Effect of Size and Structure on the Ground-State and Excited-State Electronic Structure of TiO<sub>2</sub> Nanoparticles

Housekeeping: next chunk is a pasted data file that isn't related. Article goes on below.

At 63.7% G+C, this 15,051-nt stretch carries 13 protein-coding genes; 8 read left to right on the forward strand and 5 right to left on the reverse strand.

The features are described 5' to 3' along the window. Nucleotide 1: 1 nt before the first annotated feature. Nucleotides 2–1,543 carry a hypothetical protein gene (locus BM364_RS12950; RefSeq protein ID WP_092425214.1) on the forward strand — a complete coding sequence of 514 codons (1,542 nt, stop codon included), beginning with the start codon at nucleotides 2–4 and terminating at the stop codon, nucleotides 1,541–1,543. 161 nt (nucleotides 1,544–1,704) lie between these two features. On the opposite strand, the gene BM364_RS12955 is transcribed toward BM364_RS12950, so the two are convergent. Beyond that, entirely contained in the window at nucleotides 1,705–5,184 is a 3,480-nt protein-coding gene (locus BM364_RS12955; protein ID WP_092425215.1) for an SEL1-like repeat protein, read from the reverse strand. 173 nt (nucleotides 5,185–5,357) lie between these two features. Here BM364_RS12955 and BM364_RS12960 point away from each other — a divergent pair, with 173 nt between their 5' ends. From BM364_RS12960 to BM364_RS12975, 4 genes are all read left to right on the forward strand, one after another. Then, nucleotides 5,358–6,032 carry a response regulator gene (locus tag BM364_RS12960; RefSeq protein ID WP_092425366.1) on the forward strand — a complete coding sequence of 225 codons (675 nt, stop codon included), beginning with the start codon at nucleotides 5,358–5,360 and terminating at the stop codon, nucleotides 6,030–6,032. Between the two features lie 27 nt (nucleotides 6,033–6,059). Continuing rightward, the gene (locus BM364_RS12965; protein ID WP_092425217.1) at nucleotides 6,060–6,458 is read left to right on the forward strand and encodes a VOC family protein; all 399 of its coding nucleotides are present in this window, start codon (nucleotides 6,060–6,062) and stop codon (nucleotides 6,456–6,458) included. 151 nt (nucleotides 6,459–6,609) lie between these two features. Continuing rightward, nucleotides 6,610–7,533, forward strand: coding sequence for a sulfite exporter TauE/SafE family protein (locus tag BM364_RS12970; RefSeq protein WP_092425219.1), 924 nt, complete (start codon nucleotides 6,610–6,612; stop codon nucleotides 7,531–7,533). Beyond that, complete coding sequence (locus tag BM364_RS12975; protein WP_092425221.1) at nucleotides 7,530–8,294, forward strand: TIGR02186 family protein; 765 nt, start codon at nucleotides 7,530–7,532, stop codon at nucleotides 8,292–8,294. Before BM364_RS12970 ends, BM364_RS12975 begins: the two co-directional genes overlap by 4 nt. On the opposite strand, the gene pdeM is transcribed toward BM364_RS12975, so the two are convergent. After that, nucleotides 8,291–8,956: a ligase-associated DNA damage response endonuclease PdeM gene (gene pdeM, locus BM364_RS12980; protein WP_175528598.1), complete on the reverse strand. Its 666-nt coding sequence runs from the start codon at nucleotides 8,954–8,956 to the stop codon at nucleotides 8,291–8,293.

We investigated the influence of size and structure on the electronic structure of TiO<sub>2</sub> nanoparticles 0.5–3.2 nm in diameter, in both vacuum and water, using density functional theory (DFT) calculations. Specifically, we tracked the optical and electronic energy gap of a set of (TiO<sub>2</sub>)<sub>n</sub> nanoparticles ranging from small non-bulklike clusters with <i>n</i> = 4, 8, and 16, to larger nanoparticles derived from the anatase bulk crystal with <i>n</i> = 35 and 84. As the difference between these two energy gaps (the exciton binding energy) becomes negligible in the bulk, this magnitude provides an indicator of the bulklike character of the electronic structure of the nanoparticles under study. Extrapolating our results to larger sizes, we obtain a rough estimate of the nanoparticle size at which the electronic structure will begin to be effectively bulklike. Our results generally confirmed that the electronic structure of the nanoparticle ground state and excited state has a more pronounced structure dependency than size dependency within a size range of 0.5–1.5 nm. We also showed that the thermodynamic preference for the photocatalytic species is the first S<sub>1</sub> exciton. This S<sub>1</sub> exciton is stable under vacuum but may evolve to free charge carriers upon structural relaxation in an aqueous environment for particles 0.5–1.5 nm in size studied in the present article. An analysis of ionization potentials and electron affinities, relative to the standard reduction potential for the water splitting half-reactions, revealed the importance of considering the structural relaxation in the excited states and the presence of water for assessing the thermodynamic conditions for photocatalytic water splitting.